Otherwise

Otherwise
opinions about life, work, and spirituality

Travel Highlights 12: San Ignacio Mini (Guarani Missions)

October 17th, 2007

It’s cold, incredibly cold in this tiny rundown town. But the sky is cloudless, with the most intense light filled blue I can ever recall seeing. We bundle up, tread over to the former Guarani Missions, the reason for our visit in this is poor, run down town. We stop on our way to the missions at a grocery store, which is barely stocked. The wooden floor wilts, and the concrete walls are gouged and pockmarked. The only produce here is green tinged bananas, hardy apples and long, thick carrots displayed on a dilapidated wooden shelf. Mostly there are bags of prepackaged buns and crackers, cookies and pasta. Children with grubby, patched sweatpants and frayed, holey sweaters play a game on the edge of the dirt road beside us that involves tossing and collecting coins. Nothing much seems to happen in this town.

With biscuits in hand, we make our way to the Missions. In the early 1600’s, Spanish Jesuit priests came to the “new world” of South America and sought to win souls for Jesus. The Spanish crown hoped to use the Jesuits to keep the natives under control in their imperial bounty. The Jesuits refused to be a political ploy, however. They built “missions”, little villages in which the native Guarani peoples sought protection from the Portuguese and Spanish explorers who would blithely force them into slavery. The Jesuits formed a kind of monastic community within these missions, while still allowing the Guarani to maintain their culture.

The Guarani people were deeply artistic and nature-oriented. Thus, the missions became places of unique artistic productivity, with work that reflected both the Guarani nature-culture and the more “sophisticated” European sensibilities the Jesuits imported. The missions are a fascinating piece of history in which community, art and worship coincide. They were by no means perfect; by post-modern standards, imperialistic towards the Guarani people. And yet the missions maintained the integrity of both the Jesuit priests, who sought to bring people to Christ, and the Guarani, who wanted simply to live as they had for years; artistically and naturally. If anything, the missions were pragmatic – the Jesuits found their souls to save and the Guarani were protected from invasive colonists and able to live as close to their traditional ways as possible.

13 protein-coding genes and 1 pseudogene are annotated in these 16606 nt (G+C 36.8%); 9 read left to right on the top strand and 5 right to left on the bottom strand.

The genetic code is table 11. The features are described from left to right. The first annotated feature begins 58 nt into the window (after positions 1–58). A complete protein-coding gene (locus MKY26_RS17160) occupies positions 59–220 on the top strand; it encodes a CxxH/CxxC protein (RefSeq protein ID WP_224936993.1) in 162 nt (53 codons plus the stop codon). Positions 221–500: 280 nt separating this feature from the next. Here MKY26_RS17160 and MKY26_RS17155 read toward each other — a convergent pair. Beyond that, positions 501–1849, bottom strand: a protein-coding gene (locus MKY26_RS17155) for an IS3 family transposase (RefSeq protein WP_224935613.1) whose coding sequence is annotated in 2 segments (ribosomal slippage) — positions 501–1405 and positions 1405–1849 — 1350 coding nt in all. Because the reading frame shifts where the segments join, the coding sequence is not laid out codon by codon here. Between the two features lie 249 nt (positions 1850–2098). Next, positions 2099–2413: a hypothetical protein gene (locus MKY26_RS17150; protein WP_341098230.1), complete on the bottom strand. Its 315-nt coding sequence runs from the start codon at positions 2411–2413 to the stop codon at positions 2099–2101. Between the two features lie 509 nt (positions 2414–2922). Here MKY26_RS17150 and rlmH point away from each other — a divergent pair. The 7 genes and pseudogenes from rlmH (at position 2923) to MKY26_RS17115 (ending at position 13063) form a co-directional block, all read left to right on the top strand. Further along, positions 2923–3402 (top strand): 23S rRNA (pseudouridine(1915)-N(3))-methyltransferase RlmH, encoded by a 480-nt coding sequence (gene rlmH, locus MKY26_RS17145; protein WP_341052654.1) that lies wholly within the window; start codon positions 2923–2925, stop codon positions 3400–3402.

Yet, to see the magnificent genre-defying sculpture and to listen to the pure, rythmic music, and to know that there was dancing and performances that came from this blending of two cultures is to know that something else was at work; something beautiful, in which there is conversation rather than dictation, choice rather than oppression, and art rather than war. In short, something Godly.

The missions themselves are now nothing more than crumbling walls with glorious facades and appealing tile-work. They are a place for contemplation. Set among leafy trees, sweetly pipping birds, jewel green grass and vivid robin’s egg blue sky, the broken missions are fully peaceful. As we stroll through the grass, we step upon crunchy leaves, left over from autumn, and the smell of things both growing and rotting is a wonderfully satisfying perfume. Everything is fresh, still, and yet there is movement. Some of the former homes of the Guarani people are full of velvety light green clover which forms a carpet where once there were stone floors. Birds make their nests in the wrinkling orifices of the mission church, and fleet in and out.

We leave the missions tranquil. As we walk the dirt streets and kick up stones in our pathway, I imagine this town as it might have been years ago; a place to meet friends, a place to make art and, in doing so, a place to worship God.

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